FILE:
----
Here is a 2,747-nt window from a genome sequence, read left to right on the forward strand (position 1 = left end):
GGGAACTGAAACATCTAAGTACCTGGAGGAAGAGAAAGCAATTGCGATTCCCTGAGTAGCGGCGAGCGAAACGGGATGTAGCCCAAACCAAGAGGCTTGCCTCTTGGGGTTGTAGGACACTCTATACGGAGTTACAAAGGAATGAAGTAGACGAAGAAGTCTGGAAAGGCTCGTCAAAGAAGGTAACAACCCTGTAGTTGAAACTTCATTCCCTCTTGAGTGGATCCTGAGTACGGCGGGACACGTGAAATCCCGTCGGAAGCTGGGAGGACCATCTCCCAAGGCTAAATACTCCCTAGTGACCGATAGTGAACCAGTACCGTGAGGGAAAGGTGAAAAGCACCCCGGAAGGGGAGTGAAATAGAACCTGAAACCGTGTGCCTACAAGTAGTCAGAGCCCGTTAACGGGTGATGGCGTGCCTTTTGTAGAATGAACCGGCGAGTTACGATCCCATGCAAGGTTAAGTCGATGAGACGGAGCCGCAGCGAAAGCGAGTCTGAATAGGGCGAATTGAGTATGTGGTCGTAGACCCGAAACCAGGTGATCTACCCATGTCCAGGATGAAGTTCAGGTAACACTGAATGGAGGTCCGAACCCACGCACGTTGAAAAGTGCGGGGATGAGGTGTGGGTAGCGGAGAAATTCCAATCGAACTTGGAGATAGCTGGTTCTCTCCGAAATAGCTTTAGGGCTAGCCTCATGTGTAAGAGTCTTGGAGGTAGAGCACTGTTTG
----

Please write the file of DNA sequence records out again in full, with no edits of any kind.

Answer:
Here is a 2,747-nt window from a genome sequence, read left to right on the forward strand (position 1 = left end):
GGGAACTGAAACATCTAAGTACCTGGAGGAAGAGAAAGCAATTGCGATTCCCTGAGTAGCGGCGAGCGAAACGGGATGTAGCCCAAACCAAGAGGCTTGCCTCTTGGGGTTGTAGGACACTCTATACGGAGTTACAAAGGAATGAAGTAGACGAAGAAGTCTGGAAAGGCTCGTCAAAGAAGGTAACAACCCTGTAGTTGAAACTTCATTCCCTCTTGAGTGGATCCTGAGTACGGCGGGACACGTGAAATCCCGTCGGAAGCTGGGAGGACCATCTCCCAAGGCTAAATACTCCCTAGTGACCGATAGTGAACCAGTACCGTGAGGGAAAGGTGAAAAGCACCCCGGAAGGGGAGTGAAATAGAACCTGAAACCGTGTGCCTACAAGTAGTCAGAGCCCGTTAACGGGTGATGGCGTGCCTTTTGTAGAATGAACCGGCGAGTTACGATCCCATGCAAGGTTAAGTCGATGAGACGGAGCCGCAGCGAAAGCGAGTCTGAATAGGGCGAATTGAGTATGTGGTCGTAGACCCGAAACCAGGTGATCTACCCATGTCCAGGATGAAGTTCAGGTAACACTGAATGGAGGTCCGAACCCACGCACGTTGAAAAGTGCGGGGATGAGGTGTGGGTAGCGGAGAAATTCCAATCGAACTTGGAGATAGCTGGTTCTCTCCGAAATAGCTTTAGGGCTAGCCTCATGTGTAAGAGTCTTGGAGGTAGAGCACTGTTTG